Paper consumption exhibit, Goettingen.
Photo: Stephan Roehl


"Papierwende" Exhibition on Paper Consumption in Germany (Click photos to enlarge)

  Spirit Bears & Rainwolves in Germany

Ancient forest ecosystems are crutial to the survival of keystone wildlife species such as the so called spirit bear and rainwolf of British Columbia (BC). In 2009 photographer Klaus Pommerenkes published a book, "Der Regenwald der weissen Baeren," about Canada's Pacific coastal rainforest which he describes as an endangered ecosystem (right). Useful maps illustrate the text and show how the habitat or "Lebensraeume" of the great predator species is constantly shrinking due to resource extraction. Although it has been semi protected since 2009, when it became known as the "Great Bear Rainforest," many environmental issues still threaten this wild forest and impinge on First Nations land rights and traditions including trophy hunting, logging, fish farms, mining, and oil and gas pipelines.


Cover of a book on the Great Bear Rainforest.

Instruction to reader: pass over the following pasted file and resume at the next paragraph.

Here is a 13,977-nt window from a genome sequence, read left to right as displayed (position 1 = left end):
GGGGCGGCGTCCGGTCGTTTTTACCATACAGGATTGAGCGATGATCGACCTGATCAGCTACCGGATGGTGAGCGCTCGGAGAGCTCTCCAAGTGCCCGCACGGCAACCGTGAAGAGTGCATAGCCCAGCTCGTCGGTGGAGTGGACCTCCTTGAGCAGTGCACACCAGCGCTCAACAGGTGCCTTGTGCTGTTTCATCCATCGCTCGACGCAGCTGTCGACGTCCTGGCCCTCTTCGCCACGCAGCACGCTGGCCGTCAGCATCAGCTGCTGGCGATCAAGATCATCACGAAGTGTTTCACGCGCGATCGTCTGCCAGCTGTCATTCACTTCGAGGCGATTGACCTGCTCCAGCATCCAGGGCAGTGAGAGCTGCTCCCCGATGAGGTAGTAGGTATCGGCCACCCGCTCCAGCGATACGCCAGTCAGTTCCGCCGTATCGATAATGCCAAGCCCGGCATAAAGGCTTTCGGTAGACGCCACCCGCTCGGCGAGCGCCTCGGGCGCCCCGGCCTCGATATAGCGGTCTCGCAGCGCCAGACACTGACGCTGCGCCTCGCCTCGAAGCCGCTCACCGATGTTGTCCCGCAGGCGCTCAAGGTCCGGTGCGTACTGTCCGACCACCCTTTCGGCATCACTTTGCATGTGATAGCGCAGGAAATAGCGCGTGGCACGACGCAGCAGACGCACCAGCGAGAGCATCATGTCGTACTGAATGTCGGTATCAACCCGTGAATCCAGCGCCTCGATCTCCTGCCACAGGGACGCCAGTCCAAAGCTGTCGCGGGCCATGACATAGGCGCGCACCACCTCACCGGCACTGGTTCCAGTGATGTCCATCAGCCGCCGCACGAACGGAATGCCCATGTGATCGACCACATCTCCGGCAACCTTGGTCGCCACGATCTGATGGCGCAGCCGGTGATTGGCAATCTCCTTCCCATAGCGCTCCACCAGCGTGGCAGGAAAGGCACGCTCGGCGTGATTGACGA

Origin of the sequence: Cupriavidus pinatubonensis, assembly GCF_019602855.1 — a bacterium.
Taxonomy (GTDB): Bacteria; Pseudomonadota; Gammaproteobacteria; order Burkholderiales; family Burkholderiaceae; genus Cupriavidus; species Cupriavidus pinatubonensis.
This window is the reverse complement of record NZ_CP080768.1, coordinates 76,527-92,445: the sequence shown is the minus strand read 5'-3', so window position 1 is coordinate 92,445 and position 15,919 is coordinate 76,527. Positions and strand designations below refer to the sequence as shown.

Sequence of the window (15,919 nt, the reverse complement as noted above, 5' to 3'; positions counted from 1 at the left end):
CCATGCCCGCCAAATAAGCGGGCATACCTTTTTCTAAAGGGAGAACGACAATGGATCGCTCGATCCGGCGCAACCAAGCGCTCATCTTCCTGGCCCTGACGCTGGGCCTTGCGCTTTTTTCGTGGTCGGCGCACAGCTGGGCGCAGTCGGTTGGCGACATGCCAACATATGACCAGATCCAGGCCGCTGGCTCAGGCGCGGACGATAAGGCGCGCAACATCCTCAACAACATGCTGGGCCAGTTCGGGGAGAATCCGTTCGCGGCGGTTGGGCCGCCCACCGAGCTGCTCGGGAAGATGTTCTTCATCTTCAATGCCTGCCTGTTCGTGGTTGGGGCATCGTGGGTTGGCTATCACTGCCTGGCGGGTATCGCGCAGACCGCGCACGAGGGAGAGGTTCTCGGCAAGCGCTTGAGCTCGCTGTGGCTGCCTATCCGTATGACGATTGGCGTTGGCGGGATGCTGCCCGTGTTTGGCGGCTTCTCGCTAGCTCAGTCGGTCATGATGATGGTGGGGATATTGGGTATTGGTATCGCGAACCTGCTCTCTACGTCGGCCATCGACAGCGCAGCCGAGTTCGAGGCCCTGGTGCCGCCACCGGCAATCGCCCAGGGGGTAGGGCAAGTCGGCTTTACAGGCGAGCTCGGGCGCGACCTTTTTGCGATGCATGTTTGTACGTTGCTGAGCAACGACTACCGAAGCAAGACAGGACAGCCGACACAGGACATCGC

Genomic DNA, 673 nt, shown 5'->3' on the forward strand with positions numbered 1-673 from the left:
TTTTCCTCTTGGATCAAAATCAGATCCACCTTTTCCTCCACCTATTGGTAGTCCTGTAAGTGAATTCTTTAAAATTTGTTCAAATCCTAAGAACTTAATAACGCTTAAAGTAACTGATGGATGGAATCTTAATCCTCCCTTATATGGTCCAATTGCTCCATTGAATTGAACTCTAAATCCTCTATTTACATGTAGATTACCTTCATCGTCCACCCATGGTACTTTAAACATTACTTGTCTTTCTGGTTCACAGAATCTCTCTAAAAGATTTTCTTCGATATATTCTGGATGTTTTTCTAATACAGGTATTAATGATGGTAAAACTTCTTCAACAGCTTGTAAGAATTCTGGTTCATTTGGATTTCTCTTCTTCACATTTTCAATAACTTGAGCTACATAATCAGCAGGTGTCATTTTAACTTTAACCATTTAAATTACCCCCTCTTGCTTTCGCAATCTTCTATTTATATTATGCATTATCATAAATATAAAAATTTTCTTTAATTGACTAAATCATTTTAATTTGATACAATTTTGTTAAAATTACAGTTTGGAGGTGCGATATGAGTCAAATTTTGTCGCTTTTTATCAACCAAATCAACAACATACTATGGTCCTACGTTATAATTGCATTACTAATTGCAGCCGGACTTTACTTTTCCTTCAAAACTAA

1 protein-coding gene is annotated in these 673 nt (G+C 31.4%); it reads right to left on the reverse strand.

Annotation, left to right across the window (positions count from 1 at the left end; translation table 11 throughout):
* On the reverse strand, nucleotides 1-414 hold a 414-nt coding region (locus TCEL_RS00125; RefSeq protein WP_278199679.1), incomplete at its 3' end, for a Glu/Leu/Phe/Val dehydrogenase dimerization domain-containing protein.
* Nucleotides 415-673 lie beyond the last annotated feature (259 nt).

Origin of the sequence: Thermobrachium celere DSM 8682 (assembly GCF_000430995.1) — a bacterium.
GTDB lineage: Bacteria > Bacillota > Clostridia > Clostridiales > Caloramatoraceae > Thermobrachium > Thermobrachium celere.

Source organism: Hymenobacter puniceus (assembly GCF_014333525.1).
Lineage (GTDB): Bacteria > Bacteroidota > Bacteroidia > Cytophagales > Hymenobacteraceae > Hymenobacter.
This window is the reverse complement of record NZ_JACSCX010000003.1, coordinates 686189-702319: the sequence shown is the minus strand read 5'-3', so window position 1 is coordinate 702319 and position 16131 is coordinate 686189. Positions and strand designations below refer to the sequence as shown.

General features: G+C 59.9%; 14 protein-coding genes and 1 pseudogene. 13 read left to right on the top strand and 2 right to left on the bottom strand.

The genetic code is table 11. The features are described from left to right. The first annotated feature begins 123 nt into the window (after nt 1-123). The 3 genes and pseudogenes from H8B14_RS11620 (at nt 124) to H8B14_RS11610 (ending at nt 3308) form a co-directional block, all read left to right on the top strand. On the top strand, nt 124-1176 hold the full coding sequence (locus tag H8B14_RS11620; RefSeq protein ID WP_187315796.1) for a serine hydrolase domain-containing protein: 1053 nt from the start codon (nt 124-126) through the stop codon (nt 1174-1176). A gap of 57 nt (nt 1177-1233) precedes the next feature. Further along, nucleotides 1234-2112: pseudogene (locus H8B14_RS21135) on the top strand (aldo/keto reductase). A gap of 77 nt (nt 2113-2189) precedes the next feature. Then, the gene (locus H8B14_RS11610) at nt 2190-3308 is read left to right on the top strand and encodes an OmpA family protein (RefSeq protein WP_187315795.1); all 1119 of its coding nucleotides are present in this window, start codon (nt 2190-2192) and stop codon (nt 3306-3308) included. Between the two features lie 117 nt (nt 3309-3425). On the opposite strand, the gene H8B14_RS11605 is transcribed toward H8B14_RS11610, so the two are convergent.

Klaus Pommerenke, 2009


Grizzly bear, Great Bear Rainforest.
Photo: Klaus Pommerenkes


As part of its new "green face" for the 2010 Winter Olympics, the BC government invested much effort in advertising the Great Bear Rainforest as a major nature protection initiative. Due to gag orders on the environmental groups who negotiated the initiative, few dissenting voices are heard despite the fact that many activists view it as an environmental sellout and fraudulent big business scam.

German activists who were prominent during the market campaign in Europe have an astute understanding of the devastating compromises made to industry under the cover of greenwash. Discredited schemes devised by the Forest Stewardship Council include Ecologically Based Management. It is hoped that pulp and lumber products made from old growth forests will soon be banned by the European Union.